Looking ahead at 2019 executives from Nokia say the company is moving steadily into the enterprise space and they are ready to "digitalise different layers of society", with many industries having initiated the digital transformation process.
Speaking to ITWeb Africa on the sidelines of AfricaCom 2018 hosted in Cape Town recently, Joachim Wuilmet, Head of MEA Marketing said while the enterprise space is a focus, the company's strategy for Africa is based on its core business which is- and will continue to be the telco.
Wuilmet said it is important for the company to be close to the industry and referenced Nokia's partnership with South African operator rain (and the launch of 5G services) as an example.
According to a statement released by the partners, the full network deployment is set to start in Q1 2019 and services are expected to launch mid-2019 when standards-based 5G NR devices become available in the country.
The partners have emphasised the role 5G could play in education.
The statement reads: "The classroom of the future will embrace virtual reality technology run on 5G networks to give South African citizens access to world-class education. This will not only improve the education system in the country, but also stimulate economic growth."
Marc Rouanne, president of Mobile Networks at Nokia, said: "Nokia has a long-standing relationship with rain, and we are proud to work with the company on 5G. Nokia believes that 5G will change the connectivity landscape in South Africa and the entire continent. It will connect the unconnected and reshape services such as education and health, with the introduction of more connected things. 5G is a key investment and innovation and the connectivity it offers is critical to digital transformation."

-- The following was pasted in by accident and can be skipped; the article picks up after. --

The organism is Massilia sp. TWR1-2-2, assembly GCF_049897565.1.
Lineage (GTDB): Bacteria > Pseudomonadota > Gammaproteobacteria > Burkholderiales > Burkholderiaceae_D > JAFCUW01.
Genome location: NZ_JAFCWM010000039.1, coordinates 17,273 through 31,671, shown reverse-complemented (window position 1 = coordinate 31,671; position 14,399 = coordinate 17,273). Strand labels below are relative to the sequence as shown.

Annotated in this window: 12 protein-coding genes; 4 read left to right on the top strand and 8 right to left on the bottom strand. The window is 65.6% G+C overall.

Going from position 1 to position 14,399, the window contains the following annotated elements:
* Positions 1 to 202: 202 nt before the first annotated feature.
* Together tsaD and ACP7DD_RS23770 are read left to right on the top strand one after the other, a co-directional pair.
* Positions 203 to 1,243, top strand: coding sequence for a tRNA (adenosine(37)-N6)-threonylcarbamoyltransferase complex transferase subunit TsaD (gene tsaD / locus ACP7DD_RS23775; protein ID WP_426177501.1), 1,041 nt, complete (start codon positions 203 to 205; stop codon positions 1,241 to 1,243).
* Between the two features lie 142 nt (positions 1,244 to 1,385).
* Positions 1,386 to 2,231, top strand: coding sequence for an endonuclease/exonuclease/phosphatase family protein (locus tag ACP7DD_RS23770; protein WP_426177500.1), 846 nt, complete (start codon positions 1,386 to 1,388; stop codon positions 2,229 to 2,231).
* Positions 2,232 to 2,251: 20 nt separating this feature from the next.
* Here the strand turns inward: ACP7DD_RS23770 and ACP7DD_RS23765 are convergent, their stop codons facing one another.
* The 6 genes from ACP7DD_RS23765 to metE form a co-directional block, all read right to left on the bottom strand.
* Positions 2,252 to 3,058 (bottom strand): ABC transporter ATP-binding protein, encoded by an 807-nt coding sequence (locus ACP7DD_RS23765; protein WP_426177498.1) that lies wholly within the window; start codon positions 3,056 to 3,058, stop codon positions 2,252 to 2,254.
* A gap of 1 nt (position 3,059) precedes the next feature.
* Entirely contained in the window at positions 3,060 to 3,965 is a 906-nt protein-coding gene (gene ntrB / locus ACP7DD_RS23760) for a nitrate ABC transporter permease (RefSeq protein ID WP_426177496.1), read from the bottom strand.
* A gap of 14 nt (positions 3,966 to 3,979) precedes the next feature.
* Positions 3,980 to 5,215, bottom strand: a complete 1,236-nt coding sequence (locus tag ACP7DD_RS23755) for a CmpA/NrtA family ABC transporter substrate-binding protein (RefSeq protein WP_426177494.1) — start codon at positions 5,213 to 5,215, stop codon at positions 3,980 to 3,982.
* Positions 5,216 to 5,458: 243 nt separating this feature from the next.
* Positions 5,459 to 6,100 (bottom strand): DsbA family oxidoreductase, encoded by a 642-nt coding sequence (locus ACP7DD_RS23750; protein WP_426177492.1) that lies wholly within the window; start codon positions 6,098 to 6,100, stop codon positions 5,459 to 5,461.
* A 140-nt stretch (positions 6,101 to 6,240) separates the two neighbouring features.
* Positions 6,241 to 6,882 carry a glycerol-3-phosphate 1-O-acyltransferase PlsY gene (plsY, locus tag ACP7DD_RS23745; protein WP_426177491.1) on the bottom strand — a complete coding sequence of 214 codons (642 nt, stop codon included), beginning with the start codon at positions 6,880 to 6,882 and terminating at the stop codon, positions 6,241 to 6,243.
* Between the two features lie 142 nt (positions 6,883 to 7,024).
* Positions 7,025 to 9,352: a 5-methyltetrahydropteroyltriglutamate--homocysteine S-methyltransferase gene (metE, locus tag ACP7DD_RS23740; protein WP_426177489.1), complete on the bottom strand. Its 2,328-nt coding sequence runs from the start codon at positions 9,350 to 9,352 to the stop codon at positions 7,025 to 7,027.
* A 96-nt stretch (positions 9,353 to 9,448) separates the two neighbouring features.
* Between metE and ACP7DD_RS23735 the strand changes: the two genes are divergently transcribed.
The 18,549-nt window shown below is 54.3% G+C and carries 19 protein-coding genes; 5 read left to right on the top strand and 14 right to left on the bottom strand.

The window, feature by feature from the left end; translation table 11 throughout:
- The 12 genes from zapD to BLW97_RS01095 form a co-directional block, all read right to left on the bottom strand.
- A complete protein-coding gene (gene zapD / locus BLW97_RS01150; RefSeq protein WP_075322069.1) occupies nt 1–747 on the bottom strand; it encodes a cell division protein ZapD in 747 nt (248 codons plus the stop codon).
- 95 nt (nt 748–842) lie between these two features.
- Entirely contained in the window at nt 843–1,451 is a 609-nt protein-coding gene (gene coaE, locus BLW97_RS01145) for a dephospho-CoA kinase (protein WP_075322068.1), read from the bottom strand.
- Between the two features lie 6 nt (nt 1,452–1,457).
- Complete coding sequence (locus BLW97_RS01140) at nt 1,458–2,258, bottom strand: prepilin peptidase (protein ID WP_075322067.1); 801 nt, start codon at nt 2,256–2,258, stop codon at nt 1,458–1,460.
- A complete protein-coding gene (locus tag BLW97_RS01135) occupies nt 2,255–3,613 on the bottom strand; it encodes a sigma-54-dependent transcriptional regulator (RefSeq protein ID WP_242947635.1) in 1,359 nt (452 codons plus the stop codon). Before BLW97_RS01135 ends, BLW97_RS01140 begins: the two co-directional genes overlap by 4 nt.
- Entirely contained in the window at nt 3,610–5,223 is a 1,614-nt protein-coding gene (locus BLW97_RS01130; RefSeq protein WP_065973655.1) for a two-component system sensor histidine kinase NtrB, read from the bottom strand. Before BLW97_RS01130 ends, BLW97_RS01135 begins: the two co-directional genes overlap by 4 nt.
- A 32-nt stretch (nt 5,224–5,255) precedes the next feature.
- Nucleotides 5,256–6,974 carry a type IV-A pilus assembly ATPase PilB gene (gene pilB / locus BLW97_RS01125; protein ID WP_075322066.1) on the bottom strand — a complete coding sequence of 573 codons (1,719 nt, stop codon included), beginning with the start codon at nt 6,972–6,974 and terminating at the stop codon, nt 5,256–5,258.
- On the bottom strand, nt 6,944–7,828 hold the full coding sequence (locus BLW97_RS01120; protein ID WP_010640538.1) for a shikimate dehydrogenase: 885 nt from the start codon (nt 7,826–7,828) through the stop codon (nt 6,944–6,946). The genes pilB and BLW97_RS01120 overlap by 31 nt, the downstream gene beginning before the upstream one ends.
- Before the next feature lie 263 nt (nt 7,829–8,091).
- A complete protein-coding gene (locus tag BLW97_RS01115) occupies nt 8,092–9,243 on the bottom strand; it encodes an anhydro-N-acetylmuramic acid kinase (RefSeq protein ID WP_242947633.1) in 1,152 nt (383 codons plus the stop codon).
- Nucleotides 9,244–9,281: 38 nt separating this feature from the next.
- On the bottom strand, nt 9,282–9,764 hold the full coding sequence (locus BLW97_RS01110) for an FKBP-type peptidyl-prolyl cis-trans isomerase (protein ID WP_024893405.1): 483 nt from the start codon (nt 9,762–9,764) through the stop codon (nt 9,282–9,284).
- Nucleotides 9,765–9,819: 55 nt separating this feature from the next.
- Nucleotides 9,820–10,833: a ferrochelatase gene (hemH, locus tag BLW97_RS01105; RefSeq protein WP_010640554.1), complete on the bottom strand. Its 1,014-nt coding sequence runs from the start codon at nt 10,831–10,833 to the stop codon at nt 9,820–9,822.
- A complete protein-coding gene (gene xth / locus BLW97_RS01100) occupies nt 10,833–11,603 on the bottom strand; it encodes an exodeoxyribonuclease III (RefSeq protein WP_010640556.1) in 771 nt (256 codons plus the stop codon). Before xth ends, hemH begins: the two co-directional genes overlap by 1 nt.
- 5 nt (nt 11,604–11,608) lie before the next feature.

As part of rain's 5G project Nokia will deploy its AirScale radio access network solution in the Western Cape, Eastern Cape, Northern Cape, Kwa-Zulu Natal as well as the Mangaung (Bloemfontein) regions.
Willem Roos, CEO of rain, said, "rain is proud to be on the forefront of 5G worldwide and working with Nokia and other partners to connect as many South African as possible with affordable high-speed broadband services."
Nokia's regional leadership said it is also interesting to follow the spectrum movement.
In South Africa there is discussion around 4G bands, with 5G expected in 2020, and a new entrant in the access network space.
There are new players emerging as spectrum continues to be auctioned, and this islikely to attract investment.
In its assessment of the broader ICT space in Africa in 2019, Nokia acknowledged the continent's infrastructure challenges, but pointed to opportunities that lie in increased connectivity.
Wuilmet said according to GSMA Intelligence, unique mobile subscriber penetration in Sub-Saharan Africa stood at 40% (444 million) at the end of 2017.
"We have a done a pretty good job in connecting people, but we still need to work to break down connectivity to rural areas. Looking more at the trends, at the moment in Sub-Saharan Africa – with some exceptions - it is still predominantly 2G connectivity, but we are about to see an acceleration of mobile broadband adoption being essentially 3G and 4G, with 5G gradually coming into the picture."